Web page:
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What you can learn from taking a career leap

Imagine working alone in a lab and, a few career jumps later, finding yourself smack-bang in a new job and managing a team for the first time … who know more about the industry than you do? That’s where Jenny Chung, materials lifecycle manager at biotech company CSL Behring, ended up after completing a biomedical engineering degree and a masters (yup, she’s a smart lady) and working for BP. As part of the CSL Career Files series presented by Business Chicks, Jenny spoke to Business Chicks’ Briony Hunt about her career leap and what she’s learnt.

On switching industries 

I worked for BP for a few years and enjoyed it. But I’d studied biomedical engineering for a reason – so I could help people in a tangible way and improve their quality of life. So, when a job came up at CSL Behring for a quality control [QC] planner, I figured I should go for it … even though I knew very little about QC! I thought, if I don’t try I might regret it, and it’s only going to get harder to change industries later on. And there’s no better way to learn about an industry than to be in it!

On managing a team for the first time

When I joined CSL I thought I’d be learning about a whole new industry. I didn’t realise I’d also be managing a team! Joining a new company, starting in a different function and managing people for the first time was intimidating. All I could really do was shut up and listen … but also ask a lot of questions! During my time at CSL, I’ve stepped into two different areas managing teams where they both knew more than I did. I wondered, as a manager, how to support them if I couldn’t support them from a technical perspective. But I’m thankful that the culture at CSL is so good and that everyone is so generous with their time. It’s heart-warming when you’re in a position like that and people are willing to listen. I also saw it as a two-way relationship, asking my team what I could do to help them, too. 

On facing challenges

Moving to CSL was quite overwhelming, and it taught me to have more self-belief. Often a ‘challenge’ is just ourselves getting in the way and thinking we can’t do things – and there’s no reason why you can’t do anything! As I get older, I realise more that it’s OK – and it’s actually valued – to be different. When I first moved to Australia from Hong Kong, I was trying so hard to fit in and not wanting to make any social faux pas, and then I realised, hang on, it’s actually good to be different and offer a new perspective. Being a leader makes you realise just how important it is to have that diversity. CSL is so multicultural and diverse that I immediately feel at home when I step into the office. It’s amazing to be able to come in, be yourself and do your best work.

On embracing chaos and change

For me, there’s something inherently satisfying about taking something that seems chaotic – a bowl of chaos! – and breaking it down into something I can understand, and then translating that for stakeholders. I think that comes from being an engineer and enjoying problem solving. And when it comes to change, I find it so satisfying to be able to eliminate work inefficiencies or create better processes – that’s a win-win for everyone involved because it just makes everyone’s life easier. That’s a trait of engineers – looking for ways to do things more efficiently.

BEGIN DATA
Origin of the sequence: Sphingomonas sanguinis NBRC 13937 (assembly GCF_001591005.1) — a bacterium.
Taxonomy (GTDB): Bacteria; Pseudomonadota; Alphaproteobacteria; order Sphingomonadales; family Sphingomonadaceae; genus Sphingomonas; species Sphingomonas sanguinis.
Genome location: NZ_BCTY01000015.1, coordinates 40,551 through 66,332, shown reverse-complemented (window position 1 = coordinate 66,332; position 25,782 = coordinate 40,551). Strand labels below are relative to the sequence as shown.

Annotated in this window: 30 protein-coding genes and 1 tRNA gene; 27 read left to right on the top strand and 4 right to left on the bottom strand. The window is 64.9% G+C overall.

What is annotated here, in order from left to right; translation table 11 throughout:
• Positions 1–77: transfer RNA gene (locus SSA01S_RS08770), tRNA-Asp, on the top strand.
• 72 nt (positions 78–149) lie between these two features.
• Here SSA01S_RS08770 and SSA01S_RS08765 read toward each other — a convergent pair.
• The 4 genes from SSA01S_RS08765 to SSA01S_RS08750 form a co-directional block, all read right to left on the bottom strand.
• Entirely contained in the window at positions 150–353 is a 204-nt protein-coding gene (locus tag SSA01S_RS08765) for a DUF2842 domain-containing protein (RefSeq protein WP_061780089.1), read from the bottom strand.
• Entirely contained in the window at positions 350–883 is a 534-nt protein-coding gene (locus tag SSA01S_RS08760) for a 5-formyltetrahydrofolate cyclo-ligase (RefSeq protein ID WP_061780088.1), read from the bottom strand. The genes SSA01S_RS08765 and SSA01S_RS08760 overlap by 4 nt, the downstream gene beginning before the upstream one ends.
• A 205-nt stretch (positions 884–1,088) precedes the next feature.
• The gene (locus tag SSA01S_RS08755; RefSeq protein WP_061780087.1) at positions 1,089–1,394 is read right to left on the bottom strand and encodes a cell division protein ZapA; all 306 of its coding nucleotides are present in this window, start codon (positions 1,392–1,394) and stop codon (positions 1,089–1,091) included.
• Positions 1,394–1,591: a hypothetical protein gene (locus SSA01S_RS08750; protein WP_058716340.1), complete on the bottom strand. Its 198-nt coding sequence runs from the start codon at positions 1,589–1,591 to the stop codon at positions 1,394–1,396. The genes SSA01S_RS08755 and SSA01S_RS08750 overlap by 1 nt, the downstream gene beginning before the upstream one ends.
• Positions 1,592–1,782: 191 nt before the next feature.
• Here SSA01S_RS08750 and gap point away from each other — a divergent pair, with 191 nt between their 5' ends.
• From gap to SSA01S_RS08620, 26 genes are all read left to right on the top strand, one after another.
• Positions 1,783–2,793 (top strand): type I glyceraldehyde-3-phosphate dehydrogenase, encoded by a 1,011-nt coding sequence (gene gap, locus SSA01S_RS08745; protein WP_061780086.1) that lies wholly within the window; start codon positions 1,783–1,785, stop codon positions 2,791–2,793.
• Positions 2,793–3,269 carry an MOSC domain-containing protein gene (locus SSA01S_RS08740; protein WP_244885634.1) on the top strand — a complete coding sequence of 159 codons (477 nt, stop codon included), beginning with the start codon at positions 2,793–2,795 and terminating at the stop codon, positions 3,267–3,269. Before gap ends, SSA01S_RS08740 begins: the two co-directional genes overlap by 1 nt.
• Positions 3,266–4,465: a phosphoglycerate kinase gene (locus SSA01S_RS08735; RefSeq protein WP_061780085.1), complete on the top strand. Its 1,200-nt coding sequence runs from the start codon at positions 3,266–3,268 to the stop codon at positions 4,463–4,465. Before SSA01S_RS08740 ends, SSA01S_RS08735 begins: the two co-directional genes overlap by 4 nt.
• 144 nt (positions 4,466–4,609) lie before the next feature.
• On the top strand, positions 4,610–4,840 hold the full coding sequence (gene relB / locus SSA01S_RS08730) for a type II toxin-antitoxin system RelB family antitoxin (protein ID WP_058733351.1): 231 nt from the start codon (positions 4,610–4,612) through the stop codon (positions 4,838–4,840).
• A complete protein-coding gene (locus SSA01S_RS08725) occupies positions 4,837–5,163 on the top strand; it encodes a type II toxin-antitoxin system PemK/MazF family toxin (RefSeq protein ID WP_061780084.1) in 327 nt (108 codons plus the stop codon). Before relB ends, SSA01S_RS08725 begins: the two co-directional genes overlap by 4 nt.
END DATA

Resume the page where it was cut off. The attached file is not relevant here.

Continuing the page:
On role models and great managers

My parents were my role models growing up. My mum was a prominent doctor and dad was a lecturer. He was very supportive of mum’s career which really defied that generation. That’s why I’ve never thought of physics and engineering as ‘boy subjects’. Plus, I love to prove people wrong if they do think that! I’ve had some great managers at CSL too. When I returned from maternity leave after having my son they were incredibly encouraging and supportive. That encouraged me to do the same for my team. My manager is a great sounding board as I often have about 10 million questions, and he gives me honest feedback – it’s hard to find people who will do that. Having strong relationships at work is so important; last year made me realise that. Whether it’s about trying to get a vaccine going [which is what we were doing at CSL] or being stuck at home, just being there for each other was so important – without necessarily being able to fix everything.

On her best career advice

Have the confidence to try different things and have as many experiences as possible, whether it’s moving countries or changing industries. Working across different functions is great for networking and helps you connect the dots. Also, act with integrity. I love being able to go to sleep every night with a clear conscience.

On what she loves most about work

CSL is growing at an unprecedented rate – the reason I was hired is because it’s growing so quickly. There are heaps of exciting projects going on and I just really want to jump in and get stuck into all of them!


CSL Behring Australia and New Zealand is a leading biotech company responsible for providing life-saving medicines in more than 70 nations. CSL has been doing life-changing work since 1916, and the company’s commitment to diversity, inclusion and empowering women makes them a perfect partner for Business Chicks. Find out more about CSL here.

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